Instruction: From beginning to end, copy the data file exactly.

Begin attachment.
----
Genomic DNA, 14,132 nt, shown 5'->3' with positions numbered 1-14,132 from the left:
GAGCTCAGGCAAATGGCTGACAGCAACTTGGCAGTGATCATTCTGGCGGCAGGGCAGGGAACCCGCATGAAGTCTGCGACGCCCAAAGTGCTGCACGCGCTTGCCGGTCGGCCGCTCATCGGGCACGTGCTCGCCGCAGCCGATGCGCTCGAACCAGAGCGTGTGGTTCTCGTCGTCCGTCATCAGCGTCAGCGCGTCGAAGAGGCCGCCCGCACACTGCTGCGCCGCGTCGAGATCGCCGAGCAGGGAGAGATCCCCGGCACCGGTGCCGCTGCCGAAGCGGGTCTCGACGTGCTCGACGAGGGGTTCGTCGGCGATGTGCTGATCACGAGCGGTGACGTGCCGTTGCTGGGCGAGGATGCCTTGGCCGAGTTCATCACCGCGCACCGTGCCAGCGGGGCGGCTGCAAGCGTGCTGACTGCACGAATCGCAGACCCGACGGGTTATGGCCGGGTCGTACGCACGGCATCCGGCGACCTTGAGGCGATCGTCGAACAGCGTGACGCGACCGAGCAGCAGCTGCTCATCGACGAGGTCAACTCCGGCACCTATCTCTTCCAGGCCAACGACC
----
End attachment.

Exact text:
Genomic DNA, 14,132 nt, shown 5'->3' with positions numbered 1-14,132 from the left:
GAGCTCAGGCAAATGGCTGACAGCAACTTGGCAGTGATCATTCTGGCGGCAGGGCAGGGAACCCGCATGAAGTCTGCGACGCCCAAAGTGCTGCACGCGCTTGCCGGTCGGCCGCTCATCGGGCACGTGCTCGCCGCAGCCGATGCGCTCGAACCAGAGCGTGTGGTTCTCGTCGTCCGTCATCAGCGTCAGCGCGTCGAAGAGGCCGCCCGCACACTGCTGCGCCGCGTCGAGATCGCCGAGCAGGGAGAGATCCCCGGCACCGGTGCCGCTGCCGAAGCGGGTCTCGACGTGCTCGACGAGGGGTTCGTCGGCGATGTGCTGATCACGAGCGGTGACGTGCCGTTGCTGGGCGAGGATGCCTTGGCCGAGTTCATCACCGCGCACCGTGCCAGCGGGGCGGCTGCAAGCGTGCTGACTGCACGAATCGCAGACCCGACGGGTTATGGCCGGGTCGTACGCACGGCATCCGGCGACCTTGAGGCGATCGTCGAACAGCGTGACGCGACCGAGCAGCAGCTGCTCATCGACGAGGTCAACTCCGGCACCTATCTCTTCCAGGCCAACGACC